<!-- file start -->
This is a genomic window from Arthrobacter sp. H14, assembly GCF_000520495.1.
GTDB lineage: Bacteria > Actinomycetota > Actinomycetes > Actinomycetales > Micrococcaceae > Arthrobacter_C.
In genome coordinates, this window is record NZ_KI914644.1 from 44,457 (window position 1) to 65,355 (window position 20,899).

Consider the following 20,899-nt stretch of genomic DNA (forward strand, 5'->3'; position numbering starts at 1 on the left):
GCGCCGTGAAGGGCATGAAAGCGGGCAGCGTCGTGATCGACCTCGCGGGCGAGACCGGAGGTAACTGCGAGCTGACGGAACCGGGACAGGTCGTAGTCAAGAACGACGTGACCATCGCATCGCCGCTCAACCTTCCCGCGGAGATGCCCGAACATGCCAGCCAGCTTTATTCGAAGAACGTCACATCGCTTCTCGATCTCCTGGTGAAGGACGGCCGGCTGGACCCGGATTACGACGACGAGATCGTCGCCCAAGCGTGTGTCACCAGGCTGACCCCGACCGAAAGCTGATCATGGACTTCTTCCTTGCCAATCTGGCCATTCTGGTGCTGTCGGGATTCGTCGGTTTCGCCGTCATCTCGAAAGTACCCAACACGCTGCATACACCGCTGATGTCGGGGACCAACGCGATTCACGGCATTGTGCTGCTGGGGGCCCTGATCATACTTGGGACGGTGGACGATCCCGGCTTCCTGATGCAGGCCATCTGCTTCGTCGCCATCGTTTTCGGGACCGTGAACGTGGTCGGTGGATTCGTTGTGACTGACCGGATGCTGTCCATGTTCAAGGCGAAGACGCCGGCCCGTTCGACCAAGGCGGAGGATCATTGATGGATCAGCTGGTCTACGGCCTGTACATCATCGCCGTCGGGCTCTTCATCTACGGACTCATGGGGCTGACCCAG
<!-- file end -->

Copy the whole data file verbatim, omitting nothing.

This is a genomic window from Arthrobacter sp. H14, assembly GCF_000520495.1.
GTDB lineage: Bacteria > Actinomycetota > Actinomycetes > Actinomycetales > Micrococcaceae > Arthrobacter_C.
In genome coordinates, this window is record NZ_KI914644.1 from 44,457 (window position 1) to 65,355 (window position 20,899).

Consider the following 20,899-nt stretch of genomic DNA (forward strand, 5'->3'; position numbering starts at 1 on the left):
GCGCCGTGAAGGGCATGAAAGCGGGCAGCGTCGTGATCGACCTCGCGGGCGAGACCGGAGGTAACTGCGAGCTGACGGAACCGGGACAGGTCGTAGTCAAGAACGACGTGACCATCGCATCGCCGCTCAACCTTCCCGCGGAGATGCCCGAACATGCCAGCCAGCTTTATTCGAAGAACGTCACATCGCTTCTCGATCTCCTGGTGAAGGACGGCCGGCTGGACCCGGATTACGACGACGAGATCGTCGCCCAAGCGTGTGTCACCAGGCTGACCCCGACCGAAAGCTGATCATGGACTTCTTCCTTGCCAATCTGGCCATTCTGGTGCTGTCGGGATTCGTCGGTTTCGCCGTCATCTCGAAAGTACCCAACACGCTGCATACACCGCTGATGTCGGGGACCAACGCGATTCACGGCATTGTGCTGCTGGGGGCCCTGATCATACTTGGGACGGTGGACGATCCCGGCTTCCTGATGCAGGCCATCTGCTTCGTCGCCATCGTTTTCGGGACCGTGAACGTGGTCGGTGGATTCGTTGTGACTGACCGGATGCTGTCCATGTTCAAGGCGAAGACGCCGGCCCGTTCGACCAAGGCGGAGGATCATTGATGGATCAGCTGGTCTACGGCCTGTACATCATCGCCGTCGGGCTCTTCATCTACGGACTCATGGGGCTGACCCAG